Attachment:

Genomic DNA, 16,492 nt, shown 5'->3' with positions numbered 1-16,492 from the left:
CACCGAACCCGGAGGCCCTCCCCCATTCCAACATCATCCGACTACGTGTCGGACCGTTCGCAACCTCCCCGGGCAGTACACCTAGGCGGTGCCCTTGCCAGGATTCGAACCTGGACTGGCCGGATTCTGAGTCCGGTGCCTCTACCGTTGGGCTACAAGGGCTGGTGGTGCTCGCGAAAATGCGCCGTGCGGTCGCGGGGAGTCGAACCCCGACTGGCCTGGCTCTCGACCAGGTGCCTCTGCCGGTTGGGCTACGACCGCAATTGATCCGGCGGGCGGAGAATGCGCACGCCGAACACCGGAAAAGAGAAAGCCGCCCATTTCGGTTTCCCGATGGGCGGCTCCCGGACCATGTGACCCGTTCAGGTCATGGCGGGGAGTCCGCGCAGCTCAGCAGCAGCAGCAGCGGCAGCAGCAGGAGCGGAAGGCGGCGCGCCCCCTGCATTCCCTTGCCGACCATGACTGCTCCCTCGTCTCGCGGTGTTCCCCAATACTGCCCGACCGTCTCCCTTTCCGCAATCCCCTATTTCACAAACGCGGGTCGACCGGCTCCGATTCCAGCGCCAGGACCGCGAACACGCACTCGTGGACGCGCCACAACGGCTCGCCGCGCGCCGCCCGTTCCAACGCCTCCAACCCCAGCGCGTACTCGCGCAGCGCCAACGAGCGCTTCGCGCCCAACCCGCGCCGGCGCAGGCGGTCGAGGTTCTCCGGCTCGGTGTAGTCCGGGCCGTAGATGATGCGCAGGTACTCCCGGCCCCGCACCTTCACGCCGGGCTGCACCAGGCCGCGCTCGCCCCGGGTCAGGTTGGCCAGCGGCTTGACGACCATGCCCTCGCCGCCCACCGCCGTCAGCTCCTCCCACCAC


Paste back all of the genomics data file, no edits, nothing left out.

Genomic DNA, 16,492 nt, shown 5'->3' with positions numbered 1-16,492 from the left:
CACCGAACCCGGAGGCCCTCCCCCATTCCAACATCATCCGACTACGTGTCGGACCGTTCGCAACCTCCCCGGGCAGTACACCTAGGCGGTGCCCTTGCCAGGATTCGAACCTGGACTGGCCGGATTCTGAGTCCGGTGCCTCTACCGTTGGGCTACAAGGGCTGGTGGTGCTCGCGAAAATGCGCCGTGCGGTCGCGGGGAGTCGAACCCCGACTGGCCTGGCTCTCGACCAGGTGCCTCTGCCGGTTGGGCTACGACCGCAATTGATCCGGCGGGCGGAGAATGCGCACGCCGAACACCGGAAAAGAGAAAGCCGCCCATTTCGGTTTCCCGATGGGCGGCTCCCGGACCATGTGACCCGTTCAGGTCATGGCGGGGAGTCCGCGCAGCTCAGCAGCAGCAGCAGCGGCAGCAGCAGGAGCGGAAGGCGGCGCGCCCCCTGCATTCCCTTGCCGACCATGACTGCTCCCTCGTCTCGCGGTGTTCCCCAATACTGCCCGACCGTCTCCCTTTCCGCAATCCCCTATTTCACAAACGCGGGTCGACCGGCTCCGATTCCAGCGCCAGGACCGCGAACACGCACTCGTGGACGCGCCACAACGGCTCGCCGCGCGCCGCCCGTTCCAACGCCTCCAACCCCAGCGCGTACTCGCGCAGCGCCAACGAGCGCTTCGCGCCCAACCCGCGCCGGCGCAGGCGGTCGAGGTTCTCCGGCTCGGTGTAGTCCGGGCCGTAGATGATGCGCAGGTACTCCCGGCCCCGCACCTTCACGCCGGGCTGCACCAGGCCGCGCTCGCCCCGGGTCAGGTTGGCCAGCGGCTTGACGACCATGCCCTCGCCGCCCACCGCCGTCAGCTCCTCCCACCAC